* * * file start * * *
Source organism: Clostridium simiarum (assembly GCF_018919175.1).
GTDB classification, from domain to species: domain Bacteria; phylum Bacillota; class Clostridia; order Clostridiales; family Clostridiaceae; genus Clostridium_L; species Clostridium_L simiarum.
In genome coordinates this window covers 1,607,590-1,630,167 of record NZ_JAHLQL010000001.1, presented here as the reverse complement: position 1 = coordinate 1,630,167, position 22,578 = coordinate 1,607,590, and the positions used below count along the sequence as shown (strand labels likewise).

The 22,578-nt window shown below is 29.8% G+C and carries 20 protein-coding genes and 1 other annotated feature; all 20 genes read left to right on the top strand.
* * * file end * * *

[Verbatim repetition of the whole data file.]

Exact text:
Source organism: Clostridium simiarum (assembly GCF_018919175.1).
GTDB classification, from domain to species: domain Bacteria; phylum Bacillota; class Clostridia; order Clostridiales; family Clostridiaceae; genus Clostridium_L; species Clostridium_L simiarum.
In genome coordinates this window covers 1,607,590-1,630,167 of record NZ_JAHLQL010000001.1, presented here as the reverse complement: position 1 = coordinate 1,630,167, position 22,578 = coordinate 1,607,590, and the positions used below count along the sequence as shown (strand labels likewise).

The 22,578-nt window shown below is 29.8% G+C and carries 20 protein-coding genes and 1 other annotated feature; all 20 genes read left to right on the top strand.